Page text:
GMAT Exam Fees Rise 10 Percent: Is It Still Worth Taking the Test? |

GMAT Exam Fees Rise 10 Percent: Is It Still Worth Taking the Test?

By Linda Mohamed

Updated February 18, 2020 Updated February 18, 2020

For the first time since 2005, the cost of the GMAT test has increased in North America, from US$250 (£191.81) to US$275 (£211).

A spokesperson from the GMAT said: “The GMAT fee increase in the United States and Canada enables GMAC’s ability to continue making investments and enhancements toward the quality and integrity of the GMAT exam, while delivering a streamlined testing experience that empowers test takers to perform at their personal best on exam day.

“GMAC will continue to provide free resources for candidates to confidently prepare for their graduate business school journey while creating the best test-taker experience possible.”

The increase in price only concerns the cost of taking the exam. Other potential costs – such as reschedules, cancellations and additional score report requests – will remain the same.

With over 250,000 attempting the GMAT every year, it is seen as a test with a high potential candidate pool.  

And participants are eager to put in the additional prep time (and funding) to ace the exam. In 2019 alone, Americans spent US$1bn (£768m) in test prep hoping to get ahead of the competition. An unsurprising fact when you take into account that a degree from a top MBA program is guaranteed to boost one’s salary. People have gone as far as paying over US$5,500 (£4,224) for in-person classes at top prep schools, while individual tutors can get away with charging US$500 (£384) per hourly session.

Even though some schools have dropped the GMAT from their application requirements and test prices have increased, hundreds of thousands of people keep taking the test – why? Is the GMAT still worth it?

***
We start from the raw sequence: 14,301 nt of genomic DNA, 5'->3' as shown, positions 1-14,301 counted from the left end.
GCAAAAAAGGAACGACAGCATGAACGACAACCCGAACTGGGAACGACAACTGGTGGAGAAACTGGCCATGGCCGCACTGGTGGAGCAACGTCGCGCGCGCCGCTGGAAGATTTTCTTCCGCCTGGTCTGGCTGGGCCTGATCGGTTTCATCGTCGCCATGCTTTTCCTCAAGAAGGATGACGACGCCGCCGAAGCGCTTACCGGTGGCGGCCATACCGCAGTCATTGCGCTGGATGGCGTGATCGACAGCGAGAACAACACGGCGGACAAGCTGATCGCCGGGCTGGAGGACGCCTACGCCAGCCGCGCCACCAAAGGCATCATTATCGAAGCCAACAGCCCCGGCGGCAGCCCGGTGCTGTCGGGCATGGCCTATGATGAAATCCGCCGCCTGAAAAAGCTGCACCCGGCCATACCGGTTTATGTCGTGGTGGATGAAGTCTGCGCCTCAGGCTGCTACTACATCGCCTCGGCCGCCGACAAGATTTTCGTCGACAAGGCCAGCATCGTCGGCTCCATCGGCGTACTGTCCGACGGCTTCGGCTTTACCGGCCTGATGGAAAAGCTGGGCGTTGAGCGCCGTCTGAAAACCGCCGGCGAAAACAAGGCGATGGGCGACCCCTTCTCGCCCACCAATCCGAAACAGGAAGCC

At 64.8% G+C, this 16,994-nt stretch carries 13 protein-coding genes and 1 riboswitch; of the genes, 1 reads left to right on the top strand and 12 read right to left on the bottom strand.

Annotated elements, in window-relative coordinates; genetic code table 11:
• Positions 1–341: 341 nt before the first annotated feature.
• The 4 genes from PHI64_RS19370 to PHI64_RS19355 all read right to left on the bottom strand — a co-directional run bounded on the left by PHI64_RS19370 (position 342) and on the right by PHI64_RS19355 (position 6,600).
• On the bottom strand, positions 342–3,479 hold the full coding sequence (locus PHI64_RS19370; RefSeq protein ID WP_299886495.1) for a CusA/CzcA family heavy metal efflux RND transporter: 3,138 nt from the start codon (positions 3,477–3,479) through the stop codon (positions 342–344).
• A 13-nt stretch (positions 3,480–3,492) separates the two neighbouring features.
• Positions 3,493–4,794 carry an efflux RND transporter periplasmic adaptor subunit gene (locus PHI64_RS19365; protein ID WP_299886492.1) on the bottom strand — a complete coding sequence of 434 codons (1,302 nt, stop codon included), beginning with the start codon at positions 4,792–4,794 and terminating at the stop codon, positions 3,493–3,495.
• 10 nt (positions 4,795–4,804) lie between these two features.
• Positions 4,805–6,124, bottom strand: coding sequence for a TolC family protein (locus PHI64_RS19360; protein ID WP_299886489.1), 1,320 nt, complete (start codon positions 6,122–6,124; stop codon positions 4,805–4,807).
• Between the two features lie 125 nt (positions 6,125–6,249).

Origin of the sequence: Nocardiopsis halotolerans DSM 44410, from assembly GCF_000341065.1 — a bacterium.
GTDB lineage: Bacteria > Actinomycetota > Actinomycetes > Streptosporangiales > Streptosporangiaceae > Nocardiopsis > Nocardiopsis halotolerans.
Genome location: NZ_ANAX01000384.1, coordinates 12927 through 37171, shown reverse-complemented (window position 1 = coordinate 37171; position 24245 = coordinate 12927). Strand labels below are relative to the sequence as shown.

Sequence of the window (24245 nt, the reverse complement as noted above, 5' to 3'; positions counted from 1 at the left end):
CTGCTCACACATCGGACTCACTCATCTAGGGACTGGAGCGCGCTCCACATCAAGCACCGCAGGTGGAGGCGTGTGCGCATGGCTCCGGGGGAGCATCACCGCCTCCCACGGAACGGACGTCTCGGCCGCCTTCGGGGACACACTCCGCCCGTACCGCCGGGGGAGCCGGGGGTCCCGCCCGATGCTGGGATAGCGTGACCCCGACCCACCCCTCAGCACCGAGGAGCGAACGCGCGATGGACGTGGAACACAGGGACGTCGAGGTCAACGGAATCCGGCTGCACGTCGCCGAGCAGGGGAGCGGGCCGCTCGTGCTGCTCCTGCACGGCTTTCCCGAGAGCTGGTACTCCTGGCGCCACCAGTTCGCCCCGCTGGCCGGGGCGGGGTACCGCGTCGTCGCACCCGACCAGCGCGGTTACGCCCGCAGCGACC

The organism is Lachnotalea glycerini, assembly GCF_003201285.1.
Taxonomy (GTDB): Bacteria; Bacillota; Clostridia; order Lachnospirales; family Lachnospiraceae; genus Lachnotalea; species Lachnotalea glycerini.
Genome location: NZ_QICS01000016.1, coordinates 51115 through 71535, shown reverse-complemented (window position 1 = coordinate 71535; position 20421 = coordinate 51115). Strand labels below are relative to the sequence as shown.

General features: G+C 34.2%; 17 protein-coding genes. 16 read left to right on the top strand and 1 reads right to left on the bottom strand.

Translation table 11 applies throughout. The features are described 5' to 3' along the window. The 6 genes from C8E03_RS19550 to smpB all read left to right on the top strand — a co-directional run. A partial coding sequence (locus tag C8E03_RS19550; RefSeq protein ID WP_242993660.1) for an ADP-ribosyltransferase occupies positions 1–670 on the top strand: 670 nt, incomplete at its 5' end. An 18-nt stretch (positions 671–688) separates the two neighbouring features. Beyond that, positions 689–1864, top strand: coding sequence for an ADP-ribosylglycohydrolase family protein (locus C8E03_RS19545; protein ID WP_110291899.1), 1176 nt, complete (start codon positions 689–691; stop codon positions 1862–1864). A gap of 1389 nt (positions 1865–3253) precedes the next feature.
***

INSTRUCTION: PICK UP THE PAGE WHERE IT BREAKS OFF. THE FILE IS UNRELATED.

Here’s three reasons why it is.

It’s accepted by all business schools

If you’re planning on applying to top b-schools, the GMAT is a viable option and investment, as it’s accepted by all business schools and is sure to open doors – especially if final scores are high.

25 percent of business schools said submitting a GMAT test score over a GRE result gives applicants an advantage as opposed to a miniscule 2 percent favoring the latter test score.

This is likely because admissions departments are more familiar with the GMAT, making it easier for them to gather information about candidates from their submissions.

It makes you stand out in the application process

The GMAT is one of the most, if not the most important factor in the business school admissions process.

As Noah Teitelbaum, executive director of pre-business programs at Manhattan Prep, told TopMBA: “A low GMAT score is the ‘biggest application deal breaker’, according to our sister company Kaplan Test Prep’s annual business school admissions officers survey. You can’t hope to get into a top program with a middling score.

“If you can get into a high enough range, then the admissions committee will consider the rest of your application — and the committee will use the rest of the information to make their decision.”

Moreover, taking the GMAT shows you’re more committed to pursuing a career in business than candidates with a GRE, as the latter isn’t exclusive to b-schools and it could send give the impression to the admissions committee that you’re open to other avenues, not just an MBA or business degree.

It tests what you need for the business world

Many business schools feel that the GMAT tests skills directly related to b-school courses which of course will be associated with a high-pressure managerial career in the business world.

The Quantitative and Integrated Reasoning sections of the GMAT allow you to demonstrate an ability to perform calculations and interpret data, attributes you’ll need to do well in b-school.

There are also a number of other soft skills you will develop while studying for your GMAT, which will help you impress recruiters and convince them you’d be a good fit – skills including critical thinking, time management and decision making.

This article was originally published in February 2020 .

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Written by

Linda is Content Writer at TopMBA, creating content about students, courses, universities and businesses. She recently graduated in Journalism & Creative Writing with Politics and International Relations, and now enjoys writing for a student audience. 

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